Amazonian hamlet shames global cities - Hexbag

Amazonian hamlet shames global cities


Puerto Nariño is a sustainable living experiment with clean streets and no motor cars, similar to Copenhagen.

Leticia’s boat dock was full with market vendors, tuk-tuks, and water taxis. I purchased a ticket from a little kiosk on the Malecón seafront and traversed stilt-built wooden buildings to a series of floating platforms near the Amazon River. Steps to the water were lacking. A busy attendant handed out life jackets as I climbed down a treacherous slope with my ticket.

Puerto Nariño?” I wanted to make sure I wasn’t on a boat to Brazil or Peru. “Sí,” he nodded, leading me to a covered motor launch. Thanks to a plastic seat at the bows, I had my first unimpeded glimpse of the world’s largest river.


Leticia and Puerto Nariño, Colombia, are distinct jungle towns situated 75km apart on the Amazon River. The former is a bustling border town with motorcycles and sellers. The latter is a peaceful sustainable living experiment with no cars and clean streets like Copenhagen’s. Puerto Nariño is a great example of a municipality on the right road, with Indigenous-led efforts, in a world of bleak climate projections.

Puerto Nariño is only accessible by boat from Leticia, a two-hour ride over the Amazon bordering Peru and Colombia. As I pulled into the community’s tiny boat dock at the Amazon and Loretoyaco rivers, I realized I’d landed at one of the jungle’s oddest outposts.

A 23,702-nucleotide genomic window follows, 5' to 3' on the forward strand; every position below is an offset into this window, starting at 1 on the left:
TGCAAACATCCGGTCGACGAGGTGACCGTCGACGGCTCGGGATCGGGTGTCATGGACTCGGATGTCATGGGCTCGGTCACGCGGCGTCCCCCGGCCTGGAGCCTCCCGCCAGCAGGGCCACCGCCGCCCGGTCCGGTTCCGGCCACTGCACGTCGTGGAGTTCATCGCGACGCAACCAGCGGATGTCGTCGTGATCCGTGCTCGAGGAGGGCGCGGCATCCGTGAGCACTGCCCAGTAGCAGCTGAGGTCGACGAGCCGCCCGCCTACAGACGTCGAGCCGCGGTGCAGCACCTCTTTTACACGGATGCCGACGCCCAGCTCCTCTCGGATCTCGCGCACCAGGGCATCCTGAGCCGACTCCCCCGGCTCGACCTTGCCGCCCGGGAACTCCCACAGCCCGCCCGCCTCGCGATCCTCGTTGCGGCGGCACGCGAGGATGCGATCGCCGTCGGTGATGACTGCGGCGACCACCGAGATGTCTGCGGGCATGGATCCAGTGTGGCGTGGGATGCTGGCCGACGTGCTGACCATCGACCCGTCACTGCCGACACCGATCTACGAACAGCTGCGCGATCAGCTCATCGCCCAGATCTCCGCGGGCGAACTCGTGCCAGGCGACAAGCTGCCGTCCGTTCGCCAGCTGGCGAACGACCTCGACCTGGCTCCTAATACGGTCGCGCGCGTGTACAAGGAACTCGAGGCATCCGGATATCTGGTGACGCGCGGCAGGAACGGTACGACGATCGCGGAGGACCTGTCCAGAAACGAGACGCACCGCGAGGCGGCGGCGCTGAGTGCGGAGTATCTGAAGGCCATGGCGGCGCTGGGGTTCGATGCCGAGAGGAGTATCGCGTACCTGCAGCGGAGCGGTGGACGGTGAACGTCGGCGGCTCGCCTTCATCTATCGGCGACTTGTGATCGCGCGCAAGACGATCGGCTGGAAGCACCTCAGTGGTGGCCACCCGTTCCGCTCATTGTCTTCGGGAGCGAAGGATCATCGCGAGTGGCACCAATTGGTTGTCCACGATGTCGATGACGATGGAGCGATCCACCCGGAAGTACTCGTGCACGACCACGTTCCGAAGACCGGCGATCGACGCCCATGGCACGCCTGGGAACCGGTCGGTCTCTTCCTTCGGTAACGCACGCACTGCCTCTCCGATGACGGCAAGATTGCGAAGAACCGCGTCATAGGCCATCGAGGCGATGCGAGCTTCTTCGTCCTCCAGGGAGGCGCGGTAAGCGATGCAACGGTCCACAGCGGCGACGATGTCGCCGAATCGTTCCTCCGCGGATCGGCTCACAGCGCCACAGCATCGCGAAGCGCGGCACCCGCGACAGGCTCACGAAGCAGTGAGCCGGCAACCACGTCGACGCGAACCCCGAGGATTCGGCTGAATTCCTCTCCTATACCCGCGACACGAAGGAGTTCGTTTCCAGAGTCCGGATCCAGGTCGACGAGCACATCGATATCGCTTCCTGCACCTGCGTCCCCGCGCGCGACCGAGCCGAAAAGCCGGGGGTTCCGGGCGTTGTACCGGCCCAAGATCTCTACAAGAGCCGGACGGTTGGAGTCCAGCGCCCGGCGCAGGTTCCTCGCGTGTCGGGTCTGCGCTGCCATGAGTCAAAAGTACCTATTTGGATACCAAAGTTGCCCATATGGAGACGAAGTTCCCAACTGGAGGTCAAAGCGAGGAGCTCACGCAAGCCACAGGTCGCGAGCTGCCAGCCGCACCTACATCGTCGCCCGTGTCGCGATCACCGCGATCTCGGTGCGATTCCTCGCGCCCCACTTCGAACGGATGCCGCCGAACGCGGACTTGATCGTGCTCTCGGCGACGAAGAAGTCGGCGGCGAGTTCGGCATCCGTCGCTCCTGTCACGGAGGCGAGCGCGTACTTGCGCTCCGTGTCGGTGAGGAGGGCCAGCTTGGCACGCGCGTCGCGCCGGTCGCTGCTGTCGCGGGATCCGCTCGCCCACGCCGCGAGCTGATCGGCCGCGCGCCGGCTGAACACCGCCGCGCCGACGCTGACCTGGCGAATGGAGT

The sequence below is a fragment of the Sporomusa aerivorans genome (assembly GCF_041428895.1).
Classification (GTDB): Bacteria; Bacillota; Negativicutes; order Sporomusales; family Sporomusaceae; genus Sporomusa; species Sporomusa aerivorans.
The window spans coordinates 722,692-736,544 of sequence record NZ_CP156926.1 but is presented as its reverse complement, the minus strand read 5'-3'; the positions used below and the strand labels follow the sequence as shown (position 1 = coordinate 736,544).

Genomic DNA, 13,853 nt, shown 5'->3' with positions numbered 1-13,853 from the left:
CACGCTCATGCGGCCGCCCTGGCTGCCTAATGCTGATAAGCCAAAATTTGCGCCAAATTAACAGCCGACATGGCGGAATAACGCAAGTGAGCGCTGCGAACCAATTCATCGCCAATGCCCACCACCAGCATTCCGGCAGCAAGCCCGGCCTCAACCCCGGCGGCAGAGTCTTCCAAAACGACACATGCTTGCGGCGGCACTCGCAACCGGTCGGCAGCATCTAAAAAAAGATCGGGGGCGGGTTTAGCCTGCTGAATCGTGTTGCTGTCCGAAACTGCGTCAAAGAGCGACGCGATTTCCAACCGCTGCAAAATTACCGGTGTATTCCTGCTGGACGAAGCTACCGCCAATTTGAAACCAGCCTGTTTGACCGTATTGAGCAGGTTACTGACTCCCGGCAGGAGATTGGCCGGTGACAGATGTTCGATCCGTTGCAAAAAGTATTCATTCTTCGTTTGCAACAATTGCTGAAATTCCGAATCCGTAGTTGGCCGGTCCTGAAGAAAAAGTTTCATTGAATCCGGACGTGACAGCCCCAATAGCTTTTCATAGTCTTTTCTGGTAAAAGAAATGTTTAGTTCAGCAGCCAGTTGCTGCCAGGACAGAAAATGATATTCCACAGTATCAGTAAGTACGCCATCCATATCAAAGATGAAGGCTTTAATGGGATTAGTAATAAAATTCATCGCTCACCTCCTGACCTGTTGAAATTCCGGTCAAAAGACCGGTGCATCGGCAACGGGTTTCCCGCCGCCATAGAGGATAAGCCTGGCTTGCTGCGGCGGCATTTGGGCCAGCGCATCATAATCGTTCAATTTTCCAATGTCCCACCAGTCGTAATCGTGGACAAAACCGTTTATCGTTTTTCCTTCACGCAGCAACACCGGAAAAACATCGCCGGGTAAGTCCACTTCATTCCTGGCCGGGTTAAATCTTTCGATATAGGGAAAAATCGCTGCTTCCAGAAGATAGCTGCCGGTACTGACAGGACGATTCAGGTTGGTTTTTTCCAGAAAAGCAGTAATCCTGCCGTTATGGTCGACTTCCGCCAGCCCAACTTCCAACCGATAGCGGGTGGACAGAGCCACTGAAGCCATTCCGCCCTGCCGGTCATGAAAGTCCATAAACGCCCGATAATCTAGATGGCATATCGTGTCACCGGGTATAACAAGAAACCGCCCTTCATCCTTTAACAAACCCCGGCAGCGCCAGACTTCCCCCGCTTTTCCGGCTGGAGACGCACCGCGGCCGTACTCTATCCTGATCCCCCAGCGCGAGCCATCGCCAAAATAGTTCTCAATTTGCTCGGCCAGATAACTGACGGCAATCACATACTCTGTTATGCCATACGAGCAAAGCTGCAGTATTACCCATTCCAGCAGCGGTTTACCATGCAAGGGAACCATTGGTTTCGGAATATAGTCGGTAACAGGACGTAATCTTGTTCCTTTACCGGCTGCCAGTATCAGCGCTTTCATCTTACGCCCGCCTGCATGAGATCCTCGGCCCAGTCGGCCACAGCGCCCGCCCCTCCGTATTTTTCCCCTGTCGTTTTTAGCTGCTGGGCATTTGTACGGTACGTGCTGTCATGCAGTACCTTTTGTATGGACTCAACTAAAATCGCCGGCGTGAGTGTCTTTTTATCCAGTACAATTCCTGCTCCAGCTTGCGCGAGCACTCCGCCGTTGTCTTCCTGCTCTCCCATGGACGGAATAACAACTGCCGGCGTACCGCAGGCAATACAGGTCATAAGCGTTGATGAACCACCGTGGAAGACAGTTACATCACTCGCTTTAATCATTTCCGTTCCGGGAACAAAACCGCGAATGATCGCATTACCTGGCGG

Puerto Nariño, known as “the natural cradle of Colombia,” is a good example of a community living in peace with nature. First town in the country to be declared a “sustainable tourist destination” by the Ministry of Commerce, Industry, and Tourism in 2012. Due to its proximity to the threatened rainforest that dominates climate change talks, a rising number of interested tourists want to see the planet’s “lungs” firsthand.

Recent Colombian Amazon news is mixed. Deforestation dropped 70% in 2023, but a severe drought harmed animals and caused unreliable harvests.

However, my first views of Puerto Nariño were positive. From the riverbank, neat terracotta walkways lined with shapely trees and bushes formed a grid, and attractive wooden houses decorated with lavish murals and eye-catching handicrafts showed a strong Indigenous presence: 80% of the settlement’s 6,000 residents are Ticuna, Cocama, and Yagua.

Unlike other crowded Colombian towns, vehicles and motorcycles are forbidden. Without roads, the town has just two registered vehicles: a tractor for trash collection and an ambulance for emergencies. Birdsong and shiny silver trash bins at practically every street corner created a peaceful, orderly atmosphere.